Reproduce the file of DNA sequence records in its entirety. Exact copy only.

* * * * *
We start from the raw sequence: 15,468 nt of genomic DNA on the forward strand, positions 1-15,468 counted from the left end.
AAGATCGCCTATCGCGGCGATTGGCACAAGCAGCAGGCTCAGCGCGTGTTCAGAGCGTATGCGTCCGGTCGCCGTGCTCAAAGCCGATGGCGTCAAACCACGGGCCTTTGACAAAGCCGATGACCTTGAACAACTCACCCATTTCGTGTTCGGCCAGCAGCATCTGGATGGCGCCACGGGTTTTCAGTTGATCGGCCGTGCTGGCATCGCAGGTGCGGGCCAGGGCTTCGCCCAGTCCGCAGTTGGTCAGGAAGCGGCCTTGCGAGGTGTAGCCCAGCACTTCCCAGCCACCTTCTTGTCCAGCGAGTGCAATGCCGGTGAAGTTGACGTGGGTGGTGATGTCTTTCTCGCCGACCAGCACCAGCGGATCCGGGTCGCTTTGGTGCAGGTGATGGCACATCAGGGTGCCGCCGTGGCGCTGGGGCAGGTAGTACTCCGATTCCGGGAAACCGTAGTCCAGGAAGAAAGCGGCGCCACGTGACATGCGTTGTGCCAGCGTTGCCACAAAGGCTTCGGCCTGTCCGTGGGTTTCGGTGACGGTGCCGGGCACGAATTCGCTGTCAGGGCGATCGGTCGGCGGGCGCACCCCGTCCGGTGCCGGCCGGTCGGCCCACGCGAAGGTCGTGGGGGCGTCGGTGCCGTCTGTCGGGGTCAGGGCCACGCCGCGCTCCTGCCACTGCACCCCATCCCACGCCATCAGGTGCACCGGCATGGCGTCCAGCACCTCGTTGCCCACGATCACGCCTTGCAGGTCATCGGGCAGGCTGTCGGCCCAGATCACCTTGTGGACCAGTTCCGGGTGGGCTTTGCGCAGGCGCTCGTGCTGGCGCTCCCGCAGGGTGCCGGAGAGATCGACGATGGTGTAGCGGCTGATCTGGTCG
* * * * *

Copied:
We start from the raw sequence: 15,468 nt of genomic DNA on the forward strand, positions 1-15,468 counted from the left end.
AAGATCGCCTATCGCGGCGATTGGCACAAGCAGCAGGCTCAGCGCGTGTTCAGAGCGTATGCGTCCGGTCGCCGTGCTCAAAGCCGATGGCGTCAAACCACGGGCCTTTGACAAAGCCGATGACCTTGAACAACTCACCCATTTCGTGTTCGGCCAGCAGCATCTGGATGGCGCCACGGGTTTTCAGTTGATCGGCCGTGCTGGCATCGCAGGTGCGGGCCAGGGCTTCGCCCAGTCCGCAGTTGGTCAGGAAGCGGCCTTGCGAGGTGTAGCCCAGCACTTCCCAGCCACCTTCTTGTCCAGCGAGTGCAATGCCGGTGAAGTTGACGTGGGTGGTGATGTCTTTCTCGCCGACCAGCACCAGCGGATCCGGGTCGCTTTGGTGCAGGTGATGGCACATCAGGGTGCCGCCGTGGCGCTGGGGCAGGTAGTACTCCGATTCCGGGAAACCGTAGTCCAGGAAGAAAGCGGCGCCACGTGACATGCGTTGTGCCAGCGTTGCCACAAAGGCTTCGGCCTGTCCGTGGGTTTCGGTGACGGTGCCGGGCACGAATTCGCTGTCAGGGCGATCGGTCGGCGGGCGCACCCCGTCCGGTGCCGGCCGGTCGGCCCACGCGAAGGTCGTGGGGGCGTCGGTGCCGTCTGTCGGGGTCAGGGCCACGCCGCGCTCCTGCCACTGCACCCCATCCCACGCCATCAGGTGCACCGGCATGGCGTCCAGCACCTCGTTGCCCACGATCACGCCTTGCAGGTCATCGGGCAGGCTGTCGGCCCAGATCACCTTGTGGACCAGTTCCGGGTGGGCTTTGCGCAGGCGCTCGTGCTGGCGCTCCCGCAGGGTGCCGGAGAGATCGACGATGGTGTAGCGGCTGATCTGGTCG